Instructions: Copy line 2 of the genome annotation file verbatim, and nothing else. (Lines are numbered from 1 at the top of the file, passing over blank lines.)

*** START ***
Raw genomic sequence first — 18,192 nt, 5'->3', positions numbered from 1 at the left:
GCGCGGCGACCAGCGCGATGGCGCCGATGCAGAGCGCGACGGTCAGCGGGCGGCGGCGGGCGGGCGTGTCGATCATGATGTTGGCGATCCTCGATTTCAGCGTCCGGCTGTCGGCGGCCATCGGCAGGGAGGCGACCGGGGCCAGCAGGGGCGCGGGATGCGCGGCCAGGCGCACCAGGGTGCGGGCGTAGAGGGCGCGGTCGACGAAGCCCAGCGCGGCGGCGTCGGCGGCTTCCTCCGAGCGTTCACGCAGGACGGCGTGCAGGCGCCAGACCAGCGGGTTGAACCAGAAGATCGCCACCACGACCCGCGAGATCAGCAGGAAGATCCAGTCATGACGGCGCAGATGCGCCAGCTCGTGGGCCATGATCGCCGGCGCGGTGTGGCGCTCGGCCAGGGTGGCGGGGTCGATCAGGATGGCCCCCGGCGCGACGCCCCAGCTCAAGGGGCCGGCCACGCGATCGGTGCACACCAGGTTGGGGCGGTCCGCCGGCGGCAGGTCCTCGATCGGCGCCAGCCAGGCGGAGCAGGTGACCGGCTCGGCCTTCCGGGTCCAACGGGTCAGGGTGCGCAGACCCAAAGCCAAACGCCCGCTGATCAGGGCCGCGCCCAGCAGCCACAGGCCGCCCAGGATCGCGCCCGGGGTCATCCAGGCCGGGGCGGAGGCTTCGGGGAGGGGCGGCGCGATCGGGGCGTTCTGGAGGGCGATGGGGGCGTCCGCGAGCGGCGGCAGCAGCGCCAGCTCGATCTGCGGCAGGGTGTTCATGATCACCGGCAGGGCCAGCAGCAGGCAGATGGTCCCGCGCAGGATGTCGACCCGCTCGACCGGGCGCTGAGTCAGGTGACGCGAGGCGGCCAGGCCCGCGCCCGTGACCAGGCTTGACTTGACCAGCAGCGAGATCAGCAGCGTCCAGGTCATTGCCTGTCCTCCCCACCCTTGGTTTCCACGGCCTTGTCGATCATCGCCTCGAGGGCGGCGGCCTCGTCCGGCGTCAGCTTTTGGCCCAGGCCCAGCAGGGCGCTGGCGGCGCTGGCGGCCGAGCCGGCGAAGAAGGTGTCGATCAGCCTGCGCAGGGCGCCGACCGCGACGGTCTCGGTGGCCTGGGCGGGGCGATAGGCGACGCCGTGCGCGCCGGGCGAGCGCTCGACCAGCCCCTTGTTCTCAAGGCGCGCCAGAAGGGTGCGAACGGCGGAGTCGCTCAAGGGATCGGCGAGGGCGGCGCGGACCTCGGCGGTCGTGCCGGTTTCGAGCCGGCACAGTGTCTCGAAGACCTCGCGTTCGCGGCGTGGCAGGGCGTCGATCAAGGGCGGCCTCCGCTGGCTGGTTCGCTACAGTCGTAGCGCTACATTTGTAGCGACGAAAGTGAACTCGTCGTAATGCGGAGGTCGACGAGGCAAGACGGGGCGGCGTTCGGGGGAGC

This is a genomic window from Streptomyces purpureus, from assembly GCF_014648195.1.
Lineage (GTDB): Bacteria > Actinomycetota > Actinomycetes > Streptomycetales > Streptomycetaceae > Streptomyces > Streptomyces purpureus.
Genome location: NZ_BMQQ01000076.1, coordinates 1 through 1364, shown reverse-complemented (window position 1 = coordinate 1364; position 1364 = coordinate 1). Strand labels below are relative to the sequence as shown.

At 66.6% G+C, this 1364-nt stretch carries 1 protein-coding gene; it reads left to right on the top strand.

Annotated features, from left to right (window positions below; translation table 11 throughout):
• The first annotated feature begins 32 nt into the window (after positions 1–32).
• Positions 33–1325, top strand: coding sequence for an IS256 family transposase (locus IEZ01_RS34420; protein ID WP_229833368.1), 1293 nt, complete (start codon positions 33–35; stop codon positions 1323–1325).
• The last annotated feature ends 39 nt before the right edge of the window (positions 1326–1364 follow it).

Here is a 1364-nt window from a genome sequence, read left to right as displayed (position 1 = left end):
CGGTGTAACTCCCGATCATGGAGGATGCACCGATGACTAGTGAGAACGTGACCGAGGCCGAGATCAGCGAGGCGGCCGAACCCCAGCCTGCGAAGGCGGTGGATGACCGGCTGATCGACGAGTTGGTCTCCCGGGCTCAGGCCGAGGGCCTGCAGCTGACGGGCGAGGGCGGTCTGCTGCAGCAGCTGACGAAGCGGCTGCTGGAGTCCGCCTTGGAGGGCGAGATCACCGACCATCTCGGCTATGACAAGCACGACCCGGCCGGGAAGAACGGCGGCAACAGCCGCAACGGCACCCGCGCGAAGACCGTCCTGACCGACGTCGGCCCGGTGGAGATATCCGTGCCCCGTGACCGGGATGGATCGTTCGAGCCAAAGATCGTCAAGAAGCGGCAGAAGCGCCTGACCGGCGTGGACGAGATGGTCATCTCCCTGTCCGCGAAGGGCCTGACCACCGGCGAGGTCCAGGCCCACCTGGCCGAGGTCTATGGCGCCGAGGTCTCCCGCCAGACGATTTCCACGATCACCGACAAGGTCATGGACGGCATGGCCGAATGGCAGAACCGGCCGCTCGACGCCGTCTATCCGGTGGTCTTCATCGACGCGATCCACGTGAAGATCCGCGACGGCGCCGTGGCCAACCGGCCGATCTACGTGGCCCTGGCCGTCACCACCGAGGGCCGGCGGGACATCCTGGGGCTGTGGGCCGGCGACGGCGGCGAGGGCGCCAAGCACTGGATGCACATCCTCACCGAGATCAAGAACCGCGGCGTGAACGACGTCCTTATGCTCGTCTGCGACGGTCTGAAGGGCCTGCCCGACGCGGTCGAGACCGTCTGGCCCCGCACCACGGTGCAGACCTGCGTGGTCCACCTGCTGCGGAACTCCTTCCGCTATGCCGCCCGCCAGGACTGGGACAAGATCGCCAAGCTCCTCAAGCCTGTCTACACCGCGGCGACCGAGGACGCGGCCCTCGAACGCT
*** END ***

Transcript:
GCGCGGCGACCAGCGCGATGGCGCCGATGCAGAGCGCGACGGTCAGCGGGCGGCGGCGGGCGGGCGTGTCGATCATGATGTTGGCGATCCTCGATTTCAGCGTCCGGCTGTCGGCGGCCATCGGCAGGGAGGCGACCGGGGCCAGCAGGGGCGCGGGATGCGCGGCCAGGCGCACCAGGGTGCGGGCGTAGAGGGCGCGGTCGACGAAGCCCAGCGCGGCGGCGTCGGCGGCTTCCTCCGAGCGTTCACGCAGGACGGCGTGCAGGCGCCAGACCAGCGGGTTGAACCAGAAGATCGCCACCACGACCCGCGAGATCAGCAGGAAGATCCAGTCATGACGGCGCAGATGCGCCAGCTCGTGGGCCATGATCGCCGGCGCGGTGTGGCGCTCGGCCAGGGTGGCGGGGTCGATCAGGATGGCCCCCGGCGCGACGCCCCAGCTCAAGGGGCCGGCCACGCGATCGGTGCACACCAGGTTGGGGCGGTCCGCCGGCGGCAGGTCCTCGATCGGCGCCAGCCAGGCGGAGCAGGTGACCGGCTCGGCCTTCCGGGTCCAACGGGTCAGGGTGCGCAGACCCAAAGCCAAACGCCCGCTGATCAGGGCCGCGCCCAGCAGCCACAGGCCGCCCAGGATCGCGCCCGGGGTCATCCAGGCCGGGGCGGAGGCTTCGGGGAGGGGCGGCGCGATCGGGGCGTTCTGGAGGGCGATGGGGGCGTCCGCGAGCGGCGGCAGCAGCGCCAGCTCGATCTGCGGCAGGGTGTTCATGATCACCGGCAGGGCCAGCAGCAGGCAGATGGTCCCGCGCAGGATGTCGACCCGCTCGACCGGGCGCTGAGTCAGGTGACGCGAGGCGGCCAGGCCCGCGCCCGTGACCAGGCTTGACTTGACCAGCAGCGAGATCAGCAGCGTCCAGGTCATTGCCTGTCCTCCCCACCCTTGGTTTCCACGGCCTTGTCGATCATCGCCTCGAGGGCGGCGGCCTCGTCCGGCGTCAGCTTTTGGCCCAGGCCCAGCAGGGCGCTGGCGGCGCTGGCGGCCGAGCCGGCGAAGAAGGTGTCGATCAGCCTGCGCAGGGCGCCGACCGCGACGGTCTCGGTGGCCTGGGCGGGGCGATAGGCGACGCCGTGCGCGCCGGGCGAGCGCTCGACCAGCCCCTTGTTCTCAAGGCGCGCCAGAAGGGTGCGAACGGCGGAGTCGCTCAAGGGATCGGCGAGGGCGGCGCGGACCTCGGCGGTCGTGCCGGTTTCGAGCCGGCACAGTGTCTCGAAGACCTCGCGTTCGCGGCGTGGCAGGGCGTCGATCAAGGGCGGCCTCCGCTGGCTGGTTCGCTACAGTCGTAGCGCTACATTTGTAGCGACGAAAGTGAACTCGTCGTAATGCGGAGGTCGACGAGGCAAGACGGGGCGGCGTTCGGGGGAGC